Security

Tech and innovation must be at the heart of the COVID-19 recovery


The momentum of these trends will continue to build as we recover, and the strength of our national recovery is contingent on our capacity to capture that momentum.

Heather Ridout is a company director with a long history as a leading figure in the public policy debate in Australia. 

We must support and nurture emerging technology to drive economic growth both within technology companies, and across the economy as business sectors will rely on emerging technologies to transform.

Not that long ago there were fewer than 10 listed technology companies on the ASX with a market cap over $1 billion. Today there are more than 30. We must shrug off our historical ambivalence towards emerging technology and embrace it as a primary job creation mechanism of the post-COVID-19 economy.

This will allow us to pursue more resilient and self-reliant supply chains in critical sectors.

The importance of this is starkly illustrated in the COVID-19 vaccine rollout. Having a domestic manufacturing and supply chain capability in the form of CSL and its delivery partners has given Australia an enviable self-reliance. Building secure, self-reliant supply chains and capabilities for current and emerging critical industries should remain a major focus at a national level.

Contained in all this is a pervasive challenge that – like most challenges – is also an opportunity if we address it correctly. The digitisation of business has been accompanied by an escalation in the number and type of cyber security threats. Australia’s rapidly evolving domestic capability in cyber security must be preserved and extended in order to counter these threats.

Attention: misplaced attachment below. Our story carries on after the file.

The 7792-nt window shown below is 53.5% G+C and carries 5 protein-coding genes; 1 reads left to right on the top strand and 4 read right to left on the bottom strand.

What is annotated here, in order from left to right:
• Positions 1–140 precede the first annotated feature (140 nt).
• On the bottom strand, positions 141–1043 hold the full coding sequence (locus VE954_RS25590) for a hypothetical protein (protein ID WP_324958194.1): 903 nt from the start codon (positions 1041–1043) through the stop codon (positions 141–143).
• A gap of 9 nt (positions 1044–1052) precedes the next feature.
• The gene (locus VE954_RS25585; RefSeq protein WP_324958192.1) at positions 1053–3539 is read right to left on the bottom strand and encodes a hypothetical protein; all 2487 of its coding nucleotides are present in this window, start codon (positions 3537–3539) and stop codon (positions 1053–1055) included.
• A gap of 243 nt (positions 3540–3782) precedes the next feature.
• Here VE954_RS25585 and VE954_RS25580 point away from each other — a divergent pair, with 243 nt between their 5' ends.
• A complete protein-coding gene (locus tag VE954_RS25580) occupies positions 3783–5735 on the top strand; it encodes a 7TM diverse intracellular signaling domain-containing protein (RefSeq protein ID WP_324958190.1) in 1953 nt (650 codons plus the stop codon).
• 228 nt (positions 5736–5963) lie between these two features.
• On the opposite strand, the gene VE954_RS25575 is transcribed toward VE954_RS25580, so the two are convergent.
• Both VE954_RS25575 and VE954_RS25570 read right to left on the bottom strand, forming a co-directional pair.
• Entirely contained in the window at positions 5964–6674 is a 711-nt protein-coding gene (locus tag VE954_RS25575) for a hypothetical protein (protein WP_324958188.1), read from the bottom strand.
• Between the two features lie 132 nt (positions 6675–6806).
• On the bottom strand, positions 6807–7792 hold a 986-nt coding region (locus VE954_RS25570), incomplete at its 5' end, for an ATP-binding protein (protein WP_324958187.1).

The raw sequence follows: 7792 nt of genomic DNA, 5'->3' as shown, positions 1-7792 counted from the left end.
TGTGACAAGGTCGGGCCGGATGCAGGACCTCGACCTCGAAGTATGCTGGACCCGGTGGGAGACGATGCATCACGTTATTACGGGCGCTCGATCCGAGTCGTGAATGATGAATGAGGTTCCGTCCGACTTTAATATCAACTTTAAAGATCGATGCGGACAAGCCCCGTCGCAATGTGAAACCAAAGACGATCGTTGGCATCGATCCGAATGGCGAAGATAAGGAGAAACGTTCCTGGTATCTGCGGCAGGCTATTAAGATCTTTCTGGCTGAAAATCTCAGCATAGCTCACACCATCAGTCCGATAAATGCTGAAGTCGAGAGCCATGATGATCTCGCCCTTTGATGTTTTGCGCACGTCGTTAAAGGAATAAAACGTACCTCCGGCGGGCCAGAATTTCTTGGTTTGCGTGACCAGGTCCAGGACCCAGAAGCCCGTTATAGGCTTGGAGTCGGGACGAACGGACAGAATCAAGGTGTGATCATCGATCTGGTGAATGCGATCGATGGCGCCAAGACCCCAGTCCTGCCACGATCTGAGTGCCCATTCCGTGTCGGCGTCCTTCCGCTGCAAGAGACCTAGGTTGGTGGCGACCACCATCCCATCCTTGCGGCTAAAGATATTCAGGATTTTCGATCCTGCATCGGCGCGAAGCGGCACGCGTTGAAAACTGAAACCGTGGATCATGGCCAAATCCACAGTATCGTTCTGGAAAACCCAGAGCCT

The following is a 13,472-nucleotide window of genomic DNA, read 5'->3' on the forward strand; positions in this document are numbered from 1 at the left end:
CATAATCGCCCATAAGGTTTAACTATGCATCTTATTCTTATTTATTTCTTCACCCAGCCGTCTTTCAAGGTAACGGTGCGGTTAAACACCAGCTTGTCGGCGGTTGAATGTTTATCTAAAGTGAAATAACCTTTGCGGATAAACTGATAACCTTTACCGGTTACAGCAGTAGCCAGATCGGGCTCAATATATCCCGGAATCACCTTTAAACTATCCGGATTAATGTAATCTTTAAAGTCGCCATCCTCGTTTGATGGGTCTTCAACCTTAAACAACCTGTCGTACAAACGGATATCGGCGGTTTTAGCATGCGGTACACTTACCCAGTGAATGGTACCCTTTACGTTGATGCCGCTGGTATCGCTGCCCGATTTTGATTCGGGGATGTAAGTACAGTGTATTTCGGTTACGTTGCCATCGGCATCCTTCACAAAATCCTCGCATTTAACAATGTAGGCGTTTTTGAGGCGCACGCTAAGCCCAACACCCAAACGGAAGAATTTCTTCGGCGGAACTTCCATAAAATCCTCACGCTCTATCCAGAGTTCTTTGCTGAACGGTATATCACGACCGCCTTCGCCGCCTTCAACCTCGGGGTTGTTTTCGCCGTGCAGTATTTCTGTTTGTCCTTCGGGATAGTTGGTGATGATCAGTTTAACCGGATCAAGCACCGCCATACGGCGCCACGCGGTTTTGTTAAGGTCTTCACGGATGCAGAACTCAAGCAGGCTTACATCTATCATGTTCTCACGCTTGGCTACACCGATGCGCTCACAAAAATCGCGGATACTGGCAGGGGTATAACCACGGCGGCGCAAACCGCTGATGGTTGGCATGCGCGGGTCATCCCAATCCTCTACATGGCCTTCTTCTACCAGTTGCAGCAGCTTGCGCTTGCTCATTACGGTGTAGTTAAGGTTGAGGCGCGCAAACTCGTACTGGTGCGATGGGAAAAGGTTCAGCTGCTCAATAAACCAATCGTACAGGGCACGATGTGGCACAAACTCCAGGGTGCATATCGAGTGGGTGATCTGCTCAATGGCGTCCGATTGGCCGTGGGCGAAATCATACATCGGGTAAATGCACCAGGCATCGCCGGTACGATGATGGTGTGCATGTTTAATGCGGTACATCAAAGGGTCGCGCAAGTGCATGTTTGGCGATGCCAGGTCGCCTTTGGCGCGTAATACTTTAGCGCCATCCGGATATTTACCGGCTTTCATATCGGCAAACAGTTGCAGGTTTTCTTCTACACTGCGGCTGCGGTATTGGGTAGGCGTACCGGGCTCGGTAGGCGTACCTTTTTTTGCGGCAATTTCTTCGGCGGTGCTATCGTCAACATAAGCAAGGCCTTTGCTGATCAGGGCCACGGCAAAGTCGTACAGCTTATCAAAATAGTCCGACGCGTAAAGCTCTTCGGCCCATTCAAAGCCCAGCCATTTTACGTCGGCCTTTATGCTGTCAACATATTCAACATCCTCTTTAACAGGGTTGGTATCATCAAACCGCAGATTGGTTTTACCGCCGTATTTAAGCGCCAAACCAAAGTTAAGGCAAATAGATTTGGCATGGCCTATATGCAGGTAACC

Security is horizontal for all business. Economic growth depends on business digitisation, which is itself dependent on cyber security. Resilient supply chains must be digitally and physically secure. And our emerging technology industries – the engine room of the new economy – must be secure by design.

In my time on the board of AustCyber, I have seen our cyber security industry evolve rapidly. We have turned an $800 million industry in 2018 into one worth more than $3 billion today. We have developed training infrastructure through Box Hill TAFE and other projects nationally to power this growth.

Now that organisation is taking the next step to serve the emerging and critical security ecosystem by merging with another not-for-profit, Stone & Chalk, which specialises in emerging technology commercialisation. This is not a decision that was taken lightly but was one that, after careful consideration, I was proud to endorse unreservedly.

Australia’s future is in the new economy. Advanced manufacturing, automation, artificial intelligence, financial technology, industry digitisation and, yes, cyber security, will be the engine room of job creation in the coming decades.

Creating a commercially vibrant, resilient national capability in all of these technologies will ensure that our legacy businesses can transform, our entrepreneurs can succeed and our nation can prosper.

If we remain reliant on global providers for this technological capability we will be forever catching up. The integrated organisation that I will be involved in will see us lead. With the right commercial infrastructure for critical and emerging technologies, Australian industry will build the future instead of waiting to purchase it.



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